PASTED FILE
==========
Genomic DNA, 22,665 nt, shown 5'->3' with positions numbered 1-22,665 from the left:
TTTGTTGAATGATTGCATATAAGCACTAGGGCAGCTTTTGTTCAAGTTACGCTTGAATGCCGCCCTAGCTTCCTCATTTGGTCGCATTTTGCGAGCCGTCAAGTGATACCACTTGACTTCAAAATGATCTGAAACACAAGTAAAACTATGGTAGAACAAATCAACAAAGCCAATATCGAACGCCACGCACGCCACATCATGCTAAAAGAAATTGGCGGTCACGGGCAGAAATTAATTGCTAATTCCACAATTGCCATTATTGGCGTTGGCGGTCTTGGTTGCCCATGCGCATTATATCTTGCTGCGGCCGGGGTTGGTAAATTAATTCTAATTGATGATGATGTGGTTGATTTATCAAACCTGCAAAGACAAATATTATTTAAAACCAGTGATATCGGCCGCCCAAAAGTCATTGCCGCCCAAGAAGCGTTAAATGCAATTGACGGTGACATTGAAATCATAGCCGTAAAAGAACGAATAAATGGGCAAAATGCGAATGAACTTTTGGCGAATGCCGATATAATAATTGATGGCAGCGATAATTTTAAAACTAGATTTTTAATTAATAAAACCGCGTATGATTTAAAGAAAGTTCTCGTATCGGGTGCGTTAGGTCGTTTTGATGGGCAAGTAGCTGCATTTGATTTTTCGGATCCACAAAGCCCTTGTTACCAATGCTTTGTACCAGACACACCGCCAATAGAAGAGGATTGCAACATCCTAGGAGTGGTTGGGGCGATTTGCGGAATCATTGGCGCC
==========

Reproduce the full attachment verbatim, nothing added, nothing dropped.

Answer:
Genomic DNA, 22,665 nt, shown 5'->3' with positions numbered 1-22,665 from the left:
TTTGTTGAATGATTGCATATAAGCACTAGGGCAGCTTTTGTTCAAGTTACGCTTGAATGCCGCCCTAGCTTCCTCATTTGGTCGCATTTTGCGAGCCGTCAAGTGATACCACTTGACTTCAAAATGATCTGAAACACAAGTAAAACTATGGTAGAACAAATCAACAAAGCCAATATCGAACGCCACGCACGCCACATCATGCTAAAAGAAATTGGCGGTCACGGGCAGAAATTAATTGCTAATTCCACAATTGCCATTATTGGCGTTGGCGGTCTTGGTTGCCCATGCGCATTATATCTTGCTGCGGCCGGGGTTGGTAAATTAATTCTAATTGATGATGATGTGGTTGATTTATCAAACCTGCAAAGACAAATATTATTTAAAACCAGTGATATCGGCCGCCCAAAAGTCATTGCCGCCCAAGAAGCGTTAAATGCAATTGACGGTGACATTGAAATCATAGCCGTAAAAGAACGAATAAATGGGCAAAATGCGAATGAACTTTTGGCGAATGCCGATATAATAATTGATGGCAGCGATAATTTTAAAACTAGATTTTTAATTAATAAAACCGCGTATGATTTAAAGAAAGTTCTCGTATCGGGTGCGTTAGGTCGTTTTGATGGGCAAGTAGCTGCATTTGATTTTTCGGATCCACAAAGCCCTTGTTACCAATGCTTTGTACCAGACACACCGCCAATAGAAGAGGATTGCAACATCCTAGGAGTGGTTGGGGCGATTTGCGGAATCATTGGCGCC